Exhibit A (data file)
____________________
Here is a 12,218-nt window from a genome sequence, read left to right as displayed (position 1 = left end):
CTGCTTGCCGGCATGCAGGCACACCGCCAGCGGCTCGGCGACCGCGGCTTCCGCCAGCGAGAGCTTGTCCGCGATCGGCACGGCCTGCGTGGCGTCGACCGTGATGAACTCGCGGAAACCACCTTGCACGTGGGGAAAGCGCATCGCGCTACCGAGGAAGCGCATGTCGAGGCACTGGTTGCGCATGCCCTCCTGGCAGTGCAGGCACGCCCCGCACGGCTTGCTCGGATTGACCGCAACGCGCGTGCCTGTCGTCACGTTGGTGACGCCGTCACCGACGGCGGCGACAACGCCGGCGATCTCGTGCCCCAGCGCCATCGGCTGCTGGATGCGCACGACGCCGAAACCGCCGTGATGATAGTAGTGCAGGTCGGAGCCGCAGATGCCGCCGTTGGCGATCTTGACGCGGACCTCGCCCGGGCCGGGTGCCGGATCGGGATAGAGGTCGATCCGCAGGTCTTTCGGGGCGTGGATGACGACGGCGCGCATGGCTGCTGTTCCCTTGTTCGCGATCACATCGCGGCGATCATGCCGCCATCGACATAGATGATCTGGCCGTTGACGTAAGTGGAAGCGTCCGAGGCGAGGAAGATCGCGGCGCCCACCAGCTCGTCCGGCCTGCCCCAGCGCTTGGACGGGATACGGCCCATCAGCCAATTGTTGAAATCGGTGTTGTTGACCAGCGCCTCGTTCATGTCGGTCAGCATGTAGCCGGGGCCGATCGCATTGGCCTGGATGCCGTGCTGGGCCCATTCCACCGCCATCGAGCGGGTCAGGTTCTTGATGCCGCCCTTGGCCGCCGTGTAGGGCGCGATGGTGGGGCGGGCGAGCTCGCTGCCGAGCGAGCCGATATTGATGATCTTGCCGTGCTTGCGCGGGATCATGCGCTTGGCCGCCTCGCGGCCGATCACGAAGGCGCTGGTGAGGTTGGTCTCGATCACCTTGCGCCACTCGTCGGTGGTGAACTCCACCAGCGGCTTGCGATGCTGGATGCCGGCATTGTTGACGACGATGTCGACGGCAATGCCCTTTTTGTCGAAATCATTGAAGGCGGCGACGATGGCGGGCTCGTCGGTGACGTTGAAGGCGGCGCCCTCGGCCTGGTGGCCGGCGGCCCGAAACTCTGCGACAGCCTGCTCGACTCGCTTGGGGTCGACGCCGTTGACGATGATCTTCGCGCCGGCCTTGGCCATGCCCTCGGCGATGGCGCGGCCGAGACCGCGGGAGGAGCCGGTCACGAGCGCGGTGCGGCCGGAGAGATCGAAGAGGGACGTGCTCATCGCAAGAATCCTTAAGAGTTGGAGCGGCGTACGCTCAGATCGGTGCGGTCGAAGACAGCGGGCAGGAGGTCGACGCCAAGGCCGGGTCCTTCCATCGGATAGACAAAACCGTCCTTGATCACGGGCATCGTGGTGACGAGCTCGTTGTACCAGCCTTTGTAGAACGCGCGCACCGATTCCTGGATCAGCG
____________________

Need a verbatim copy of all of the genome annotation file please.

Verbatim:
Here is a 12,218-nt window from a genome sequence, read left to right as displayed (position 1 = left end):
CTGCTTGCCGGCATGCAGGCACACCGCCAGCGGCTCGGCGACCGCGGCTTCCGCCAGCGAGAGCTTGTCCGCGATCGGCACGGCCTGCGTGGCGTCGACCGTGATGAACTCGCGGAAACCACCTTGCACGTGGGGAAAGCGCATCGCGCTACCGAGGAAGCGCATGTCGAGGCACTGGTTGCGCATGCCCTCCTGGCAGTGCAGGCACGCCCCGCACGGCTTGCTCGGATTGACCGCAACGCGCGTGCCTGTCGTCACGTTGGTGACGCCGTCACCGACGGCGGCGACAACGCCGGCGATCTCGTGCCCCAGCGCCATCGGCTGCTGGATGCGCACGACGCCGAAACCGCCGTGATGATAGTAGTGCAGGTCGGAGCCGCAGATGCCGCCGTTGGCGATCTTGACGCGGACCTCGCCCGGGCCGGGTGCCGGATCGGGATAGAGGTCGATCCGCAGGTCTTTCGGGGCGTGGATGACGACGGCGCGCATGGCTGCTGTTCCCTTGTTCGCGATCACATCGCGGCGATCATGCCGCCATCGACATAGATGATCTGGCCGTTGACGTAAGTGGAAGCGTCCGAGGCGAGGAAGATCGCGGCGCCCACCAGCTCGTCCGGCCTGCCCCAGCGCTTGGACGGGATACGGCCCATCAGCCAATTGTTGAAATCGGTGTTGTTGACCAGCGCCTCGTTCATGTCGGTCAGCATGTAGCCGGGGCCGATCGCATTGGCCTGGATGCCGTGCTGGGCCCATTCCACCGCCATCGAGCGGGTCAGGTTCTTGATGCCGCCCTTGGCCGCCGTGTAGGGCGCGATGGTGGGGCGGGCGAGCTCGCTGCCGAGCGAGCCGATATTGATGATCTTGCCGTGCTTGCGCGGGATCATGCGCTTGGCCGCCTCGCGGCCGATCACGAAGGCGCTGGTGAGGTTGGTCTCGATCACCTTGCGCCACTCGTCGGTGGTGAACTCCACCAGCGGCTTGCGATGCTGGATGCCGGCATTGTTGACGACGATGTCGACGGCAATGCCCTTTTTGTCGAAATCATTGAAGGCGGCGACGATGGCGGGCTCGTCGGTGACGTTGAAGGCGGCGCCCTCGGCCTGGTGGCCGGCGGCCCGAAACTCTGCGACAGCCTGCTCGACTCGCTTGGGGTCGACGCCGTTGACGATGATCTTCGCGCCGGCCTTGGCCATGCCCTCGGCGATGGCGCGGCCGAGACCGCGGGAGGAGCCGGTCACGAGCGCGGTGCGGCCGGAGAGATCGAAGAGGGACGTGCTCATCGCAAGAATCCTTAAGAGTTGGAGCGGCGTACGCTCAGATCGGTGCGGTCGAAGACAGCGGGCAGGAGGTCGACGCCAAGGCCGGGTCCTTCCATCGGATAGACAAAACCGTCCTTGATCACGGGCATCGTGGTGACGAGCTCGTTGTACCAGCCTTTGTAGAACGCGCGCACCGATTCCTGGATCAGCG